Art in Other Places by Kate Collins

“They Didn’t Know We Were Seeds” by Ana Maria Economou

Art in Other Places is a special topics course I designed and teach for the students in the M.A. program in Interdisciplinary Arts Infusion (MAIAI). In this class, students look across all of the various art forms to explore the many ways in which artists and arts organizations are engaging with vulnerable and marginalized communities. In the home video below, you’ll see the original spoken word poetry of TU graduate student, Jess Kless, who is an elementary school music educator in Anne Arundel County, now in her final year of the MAIAI program. And with the still photos, you’ll see the work of MAIAI graduate assistant, Ana Maria Economou, a fantastic teaching artist who specializes in ceramics, now in her final semester of the MAIAI program. Each student takes a deep dive into researching one particular population. Jess chose to focus on chronically ill children in the hospital setting and Ana Maria chose to focus on undocumented immigrants. Typically in this course, students take all of the research they’ve collected over the course of a semester and create a visual art installation designed to create greater awareness and understanding for the population itself and also the artists who strive to meaningfully engage and support them.

This year, students had the added challenge of using a large corrugated cardboard box as their main source of material for a 2D or 3D work. The photos of Ana Maria’s project show how she took up this task so skillfully. She crafted a unique box with imagery and text both inside and out, but especially noteworthy is the central element, a beautiful mask that she made using paper pulp in a clay mold. She titled her work They Didn’t Know We Were Seeds.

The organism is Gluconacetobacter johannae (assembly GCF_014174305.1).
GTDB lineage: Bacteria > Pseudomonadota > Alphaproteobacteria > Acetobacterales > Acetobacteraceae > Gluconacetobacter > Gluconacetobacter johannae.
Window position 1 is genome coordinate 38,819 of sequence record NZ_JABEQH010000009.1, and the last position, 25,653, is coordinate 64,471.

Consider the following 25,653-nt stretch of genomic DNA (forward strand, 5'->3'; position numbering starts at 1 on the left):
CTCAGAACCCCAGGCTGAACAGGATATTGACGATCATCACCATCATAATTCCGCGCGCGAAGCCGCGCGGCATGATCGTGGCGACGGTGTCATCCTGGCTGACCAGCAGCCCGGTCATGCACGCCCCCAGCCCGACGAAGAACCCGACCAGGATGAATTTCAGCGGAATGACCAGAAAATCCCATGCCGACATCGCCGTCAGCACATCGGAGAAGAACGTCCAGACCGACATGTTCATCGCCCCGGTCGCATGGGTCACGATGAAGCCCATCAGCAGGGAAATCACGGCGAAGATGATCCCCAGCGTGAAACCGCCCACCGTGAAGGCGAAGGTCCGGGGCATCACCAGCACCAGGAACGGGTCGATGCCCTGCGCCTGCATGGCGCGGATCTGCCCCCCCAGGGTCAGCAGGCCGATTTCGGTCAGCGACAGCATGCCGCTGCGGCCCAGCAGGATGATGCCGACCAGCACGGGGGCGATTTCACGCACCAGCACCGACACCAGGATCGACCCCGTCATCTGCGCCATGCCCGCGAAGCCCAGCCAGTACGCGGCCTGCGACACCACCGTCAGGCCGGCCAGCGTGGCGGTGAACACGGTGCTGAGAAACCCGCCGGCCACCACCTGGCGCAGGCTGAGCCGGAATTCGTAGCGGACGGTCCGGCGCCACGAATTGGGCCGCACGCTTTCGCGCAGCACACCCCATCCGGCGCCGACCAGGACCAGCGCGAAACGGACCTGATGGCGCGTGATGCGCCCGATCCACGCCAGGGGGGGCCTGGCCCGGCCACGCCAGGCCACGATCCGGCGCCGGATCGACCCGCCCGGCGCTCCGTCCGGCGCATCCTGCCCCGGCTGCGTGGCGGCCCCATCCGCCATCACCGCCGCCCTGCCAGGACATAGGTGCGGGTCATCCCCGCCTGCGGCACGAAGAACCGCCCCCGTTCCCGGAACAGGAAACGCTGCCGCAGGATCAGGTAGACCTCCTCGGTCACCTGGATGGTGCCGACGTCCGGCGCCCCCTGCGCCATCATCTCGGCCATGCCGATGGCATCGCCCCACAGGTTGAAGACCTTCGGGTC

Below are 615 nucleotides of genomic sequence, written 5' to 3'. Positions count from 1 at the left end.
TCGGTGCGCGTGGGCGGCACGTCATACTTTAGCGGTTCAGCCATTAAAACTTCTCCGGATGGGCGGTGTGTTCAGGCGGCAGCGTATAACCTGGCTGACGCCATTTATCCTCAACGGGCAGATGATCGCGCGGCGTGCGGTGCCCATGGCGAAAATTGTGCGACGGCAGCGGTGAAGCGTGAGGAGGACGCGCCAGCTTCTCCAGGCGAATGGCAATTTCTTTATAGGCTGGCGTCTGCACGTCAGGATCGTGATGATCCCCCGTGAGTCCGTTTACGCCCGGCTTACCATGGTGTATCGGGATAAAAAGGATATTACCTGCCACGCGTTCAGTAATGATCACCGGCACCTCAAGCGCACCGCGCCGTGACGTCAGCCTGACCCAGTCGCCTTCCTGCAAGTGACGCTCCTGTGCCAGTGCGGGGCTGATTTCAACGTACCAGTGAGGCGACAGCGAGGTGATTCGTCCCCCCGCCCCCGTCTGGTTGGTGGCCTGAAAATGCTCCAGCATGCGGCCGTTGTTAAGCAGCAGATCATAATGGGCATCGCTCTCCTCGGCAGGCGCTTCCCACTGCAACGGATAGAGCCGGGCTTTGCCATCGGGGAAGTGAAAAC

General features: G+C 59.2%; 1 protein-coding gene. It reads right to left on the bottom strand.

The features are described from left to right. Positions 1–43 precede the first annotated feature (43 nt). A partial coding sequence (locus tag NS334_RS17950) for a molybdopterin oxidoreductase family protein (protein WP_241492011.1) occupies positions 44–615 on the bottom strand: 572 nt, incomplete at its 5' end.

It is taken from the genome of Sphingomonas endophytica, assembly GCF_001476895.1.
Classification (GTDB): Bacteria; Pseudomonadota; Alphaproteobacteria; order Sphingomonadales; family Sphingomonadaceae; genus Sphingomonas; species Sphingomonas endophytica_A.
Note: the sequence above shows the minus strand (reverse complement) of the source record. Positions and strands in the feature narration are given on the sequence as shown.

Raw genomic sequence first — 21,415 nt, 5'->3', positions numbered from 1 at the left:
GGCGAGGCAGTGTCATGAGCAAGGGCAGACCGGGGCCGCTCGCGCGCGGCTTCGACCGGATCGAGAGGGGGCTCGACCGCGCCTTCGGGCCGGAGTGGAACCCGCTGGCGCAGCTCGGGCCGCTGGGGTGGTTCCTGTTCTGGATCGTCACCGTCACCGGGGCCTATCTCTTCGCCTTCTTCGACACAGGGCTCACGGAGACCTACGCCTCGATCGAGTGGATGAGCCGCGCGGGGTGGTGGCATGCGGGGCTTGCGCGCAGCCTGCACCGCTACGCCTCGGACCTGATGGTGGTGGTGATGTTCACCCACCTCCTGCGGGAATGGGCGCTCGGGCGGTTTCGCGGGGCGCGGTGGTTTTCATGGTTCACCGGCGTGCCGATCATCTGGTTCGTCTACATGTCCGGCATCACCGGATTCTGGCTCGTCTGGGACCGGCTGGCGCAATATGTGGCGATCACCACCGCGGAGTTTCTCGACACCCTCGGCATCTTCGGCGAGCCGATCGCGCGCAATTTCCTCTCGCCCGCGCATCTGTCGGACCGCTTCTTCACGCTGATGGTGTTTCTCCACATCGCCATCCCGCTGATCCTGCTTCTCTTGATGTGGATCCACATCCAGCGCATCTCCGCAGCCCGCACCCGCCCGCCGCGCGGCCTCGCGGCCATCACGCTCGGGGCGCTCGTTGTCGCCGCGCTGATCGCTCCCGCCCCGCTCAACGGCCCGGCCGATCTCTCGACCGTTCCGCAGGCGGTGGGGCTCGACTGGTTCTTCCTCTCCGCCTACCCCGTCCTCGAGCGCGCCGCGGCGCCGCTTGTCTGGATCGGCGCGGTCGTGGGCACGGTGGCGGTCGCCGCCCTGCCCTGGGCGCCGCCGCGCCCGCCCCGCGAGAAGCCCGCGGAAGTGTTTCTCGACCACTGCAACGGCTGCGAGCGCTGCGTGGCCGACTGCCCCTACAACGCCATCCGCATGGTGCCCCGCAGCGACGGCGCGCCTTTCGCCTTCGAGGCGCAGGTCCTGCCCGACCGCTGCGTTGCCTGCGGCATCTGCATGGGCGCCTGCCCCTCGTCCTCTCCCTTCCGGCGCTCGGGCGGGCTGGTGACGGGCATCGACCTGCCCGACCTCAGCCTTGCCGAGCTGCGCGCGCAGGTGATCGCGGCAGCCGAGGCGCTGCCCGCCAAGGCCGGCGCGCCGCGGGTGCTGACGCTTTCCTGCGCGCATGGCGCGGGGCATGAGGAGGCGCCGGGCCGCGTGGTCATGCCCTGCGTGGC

The video reflects yet another stellar project from Jess Kless. To account for the fact that we have graduate students with interests and skills in both visual AND performing arts, I decided to shake things up this Fall and bring in a performative option for the final projects. Given how it is often touted for its healing and transformative potential, the whole class had been introduced to spoken word poetry with a fantastic local guest artist, poet, and MICA faculty, Unique Robinson. The COFAC Diversity and Inclusion committee graciously funded Unique’s contribution to our class. For the final project, 5 of the 16 enrolled students volunteered to work with Unique to write and perform a poem with their research in lieu of an art installation. Each student had two coaching sessions with Unique and under her tutelage, they created some truly moving works. Synthesizing collected research and then being cautious to not speak on behalf of a population for which they are outsiders was no easy task, but these students rose to the task. Jess Kless really wowed us with her creative work titled This Room. Take a look…

"This Room" by Jess Kless
“This Room” by Jess Kless


Artist: LaVerne Miers-Bond, MAIAI graduate and a high school art teacher, explored what she learned about art-making in and with Native American communities through the creation of a dynamic research poster that folds down into a book.
Artist: Gabrielle Amaro, current MAIAI student, and kindergarten teacher used a cardboard box and other repurposed materials to create a 100% touchable installation which captured what she learned about art-making in and with the visually or hearing-impaired community.
Artist: Sarah Zablotney, current MAIAI student and kindergarten teacher, explored what she learned about art-making with those who have intellectual or developmental disabilities through the use of text, image, and light.
Artist: Lauren Elfring, a current MAIAI student and K-12 art teacher, created a sculptural representation of her research combining her special skill with portraits along with cardboard, text, and image to explore what she learned about art-making with youth and adults on the autism spectrum.



Kate Collins joined Towson University and became Program Director for the new Master of Arts in Interdisciplinary Arts Infusion (MAIAI program) in August 2014. Prior to this position, Kate was at Ohio State University completing her doctorate in Arts Administration, Education and Policy. Her action-research dissertation focused on socially engaged arts and cultivating the civic imagination of student and youth artists. Read more

With all of the hardships and difficulties brought by the pandemic, I have to say that the work my grad students did on their final projects in the Fall semester was an absolute silver lining. These students are largely working teachers and teaching artists so they already had a lot on their plates, but even so, every one of them truly stepped up for a really challenging task and just shined!